Jun 4, 2012

China Warns US Against 'Muddying The Waters'

By Amrutha Gayathri
China's official news agency on Sunday warned US against "muddying the waters" in the disputed zones of the South China Sea. This was in response to Washington's statement that it would increase its military presence in the region.

Though the US has said that the strategic decision to significantly increase its naval presence in the Asia Pacific by 2020 is not targeted at Beijing, the US Secretary of Defense Leon Panetta's plan to focus on the South China Sea dispute at the annual Shangri-La Dialogue in Singapore has reportedly been an issue of concern for the Chinese officials.

"It is advisable for some to refrain from muddying the waters and fishing therein and for some others to desist from dancing behind a Pied Piper whose magic tone, as tempting as it is, might lead its followers astray," said Xinhua in a commentary, referring to the standoff over territorial confrontations in the South China Sea.

The US has maintained that Washington would act to counterbalance China's growing influence in the South China Sea as part of its foreign policy known as "pivot to Asia," developed in the aftermath of the wars in Iraq and Afghanistan.

Xinhua said the alleged threat to freedom of navigation in the South China Sea is fabricated and that it is Beijing's "genuine wish" to turn the South China Sea "into a sea of peace, friendship and cooperation."

In his first trip to the region since the Pentagon issued its new strategic guidance in January, Panetta will brief the Asian allies on the regional strategies and seek to allay fears that fiscal uncertainty could undermine Washington's commitment to the effort.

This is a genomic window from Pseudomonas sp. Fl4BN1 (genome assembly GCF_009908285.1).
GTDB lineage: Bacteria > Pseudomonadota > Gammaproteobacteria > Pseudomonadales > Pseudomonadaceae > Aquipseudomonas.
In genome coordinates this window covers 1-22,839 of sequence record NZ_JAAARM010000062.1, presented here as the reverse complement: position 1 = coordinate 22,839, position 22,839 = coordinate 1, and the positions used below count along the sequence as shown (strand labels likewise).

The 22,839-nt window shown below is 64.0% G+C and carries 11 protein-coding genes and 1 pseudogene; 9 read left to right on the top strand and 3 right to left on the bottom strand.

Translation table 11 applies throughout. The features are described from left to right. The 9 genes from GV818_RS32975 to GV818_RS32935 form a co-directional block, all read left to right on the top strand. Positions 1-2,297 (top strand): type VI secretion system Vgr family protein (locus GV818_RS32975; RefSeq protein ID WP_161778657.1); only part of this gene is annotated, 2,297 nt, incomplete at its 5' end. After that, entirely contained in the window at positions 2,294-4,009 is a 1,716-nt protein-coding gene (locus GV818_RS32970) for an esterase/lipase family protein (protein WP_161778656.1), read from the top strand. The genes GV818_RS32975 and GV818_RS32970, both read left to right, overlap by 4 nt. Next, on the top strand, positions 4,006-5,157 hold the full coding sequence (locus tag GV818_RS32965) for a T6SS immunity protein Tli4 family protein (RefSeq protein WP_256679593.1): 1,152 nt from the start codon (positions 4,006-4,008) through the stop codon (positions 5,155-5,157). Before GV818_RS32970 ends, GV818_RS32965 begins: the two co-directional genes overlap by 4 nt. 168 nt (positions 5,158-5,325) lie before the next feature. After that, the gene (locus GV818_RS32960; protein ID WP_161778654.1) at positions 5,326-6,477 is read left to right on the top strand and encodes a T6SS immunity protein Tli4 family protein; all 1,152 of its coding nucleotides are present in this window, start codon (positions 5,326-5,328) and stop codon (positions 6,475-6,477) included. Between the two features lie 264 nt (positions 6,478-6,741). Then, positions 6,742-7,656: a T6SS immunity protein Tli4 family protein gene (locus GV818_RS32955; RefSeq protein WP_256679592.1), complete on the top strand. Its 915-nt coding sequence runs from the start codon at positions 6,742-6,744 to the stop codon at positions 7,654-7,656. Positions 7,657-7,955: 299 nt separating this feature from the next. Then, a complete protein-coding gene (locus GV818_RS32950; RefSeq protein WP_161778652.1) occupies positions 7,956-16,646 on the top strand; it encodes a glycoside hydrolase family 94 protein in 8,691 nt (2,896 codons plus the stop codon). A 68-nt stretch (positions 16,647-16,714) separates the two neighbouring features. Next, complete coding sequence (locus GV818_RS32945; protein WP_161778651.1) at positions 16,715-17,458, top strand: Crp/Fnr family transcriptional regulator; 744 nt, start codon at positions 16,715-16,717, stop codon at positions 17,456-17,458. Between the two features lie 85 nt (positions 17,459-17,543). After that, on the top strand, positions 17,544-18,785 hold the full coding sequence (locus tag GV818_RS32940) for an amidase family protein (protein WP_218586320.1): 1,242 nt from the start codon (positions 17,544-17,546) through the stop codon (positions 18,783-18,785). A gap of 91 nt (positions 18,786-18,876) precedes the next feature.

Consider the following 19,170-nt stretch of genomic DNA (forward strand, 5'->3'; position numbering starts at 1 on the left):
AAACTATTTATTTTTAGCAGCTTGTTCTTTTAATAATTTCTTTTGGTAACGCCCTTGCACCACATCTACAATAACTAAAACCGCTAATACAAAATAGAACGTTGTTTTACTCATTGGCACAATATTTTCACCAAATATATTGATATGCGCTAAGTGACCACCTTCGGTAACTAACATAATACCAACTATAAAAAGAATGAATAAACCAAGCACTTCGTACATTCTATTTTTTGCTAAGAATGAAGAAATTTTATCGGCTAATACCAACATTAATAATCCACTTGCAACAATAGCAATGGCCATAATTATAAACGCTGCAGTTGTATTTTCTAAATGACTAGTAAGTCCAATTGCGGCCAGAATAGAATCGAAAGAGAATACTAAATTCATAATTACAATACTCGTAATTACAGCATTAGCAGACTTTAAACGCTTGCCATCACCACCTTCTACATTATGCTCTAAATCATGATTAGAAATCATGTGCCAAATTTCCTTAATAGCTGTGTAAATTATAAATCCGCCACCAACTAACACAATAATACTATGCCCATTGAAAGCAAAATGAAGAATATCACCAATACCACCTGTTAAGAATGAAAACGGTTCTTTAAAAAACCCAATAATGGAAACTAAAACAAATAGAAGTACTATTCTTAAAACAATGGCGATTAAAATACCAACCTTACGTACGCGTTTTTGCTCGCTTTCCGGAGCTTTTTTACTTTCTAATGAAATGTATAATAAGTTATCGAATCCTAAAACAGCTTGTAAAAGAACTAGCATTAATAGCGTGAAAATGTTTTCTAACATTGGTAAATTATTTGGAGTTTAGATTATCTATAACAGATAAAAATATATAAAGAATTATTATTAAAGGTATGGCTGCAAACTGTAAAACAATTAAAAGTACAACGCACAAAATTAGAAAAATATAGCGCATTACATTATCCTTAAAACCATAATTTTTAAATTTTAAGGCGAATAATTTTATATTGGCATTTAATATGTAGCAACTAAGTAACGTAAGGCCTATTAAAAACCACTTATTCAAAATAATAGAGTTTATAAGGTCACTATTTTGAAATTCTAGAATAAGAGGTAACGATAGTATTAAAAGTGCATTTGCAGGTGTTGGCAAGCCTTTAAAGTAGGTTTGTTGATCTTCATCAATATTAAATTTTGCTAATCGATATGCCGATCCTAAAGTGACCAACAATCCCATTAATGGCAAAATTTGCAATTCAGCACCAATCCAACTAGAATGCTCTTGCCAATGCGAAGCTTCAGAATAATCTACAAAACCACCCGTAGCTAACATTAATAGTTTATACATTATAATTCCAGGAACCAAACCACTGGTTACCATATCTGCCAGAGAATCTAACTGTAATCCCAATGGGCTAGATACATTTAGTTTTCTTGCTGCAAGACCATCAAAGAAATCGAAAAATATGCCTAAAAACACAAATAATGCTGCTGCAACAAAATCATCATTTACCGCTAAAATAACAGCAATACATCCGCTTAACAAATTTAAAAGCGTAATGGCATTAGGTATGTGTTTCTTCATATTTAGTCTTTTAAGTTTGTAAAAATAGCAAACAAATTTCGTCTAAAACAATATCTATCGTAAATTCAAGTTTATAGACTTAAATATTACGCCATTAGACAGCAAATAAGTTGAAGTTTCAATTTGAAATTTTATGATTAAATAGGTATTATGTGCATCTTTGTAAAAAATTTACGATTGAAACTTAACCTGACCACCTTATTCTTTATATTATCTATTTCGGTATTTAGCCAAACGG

"What we're trying to do with the swing through Asia is to give a comprehensive account to partners and everyone in the region about what the rebalance to the Asia-Pacific will mean in practice," an anonymous official was quoted as saying by Reuters.

The Pentagon is under financial constraint to cut down on spending by $487 billion over the next decade, which has led to Washington's Asian allies raising doubts on whether the US will be able to deliver what it has promised.

The recent military drills in South China Sea, involving nearly thousands of the US and Philippine forces, escalated the maritime tensions between Manila and Beijing triggered on April 10.

A top military publication in China warned in April that the US may be risking an armed confrontation by undertaking a joint military exercise with the Philippines.

"Anyone with clear eyes saw long ago that behind these drills is reflected a mentality that will lead the South China Sea issue down a fork in the road towards military confrontation and resolution through armed force," the People's Liberation Army newspaper said, according to a Reuters report.

"Through this kind of meddling and intervention, the United States will only stir up the entire South China Sea situation towards increasing chaos, and this will inevitably have a massive impact on regional peace and stability."

China lays claim to almost the entire South China Sea, including what is recognized by the UN as the Exclusive Economic Zone of other neighbors, according to reports.

Courtesy: International Business Times

No comments:

Post a Comment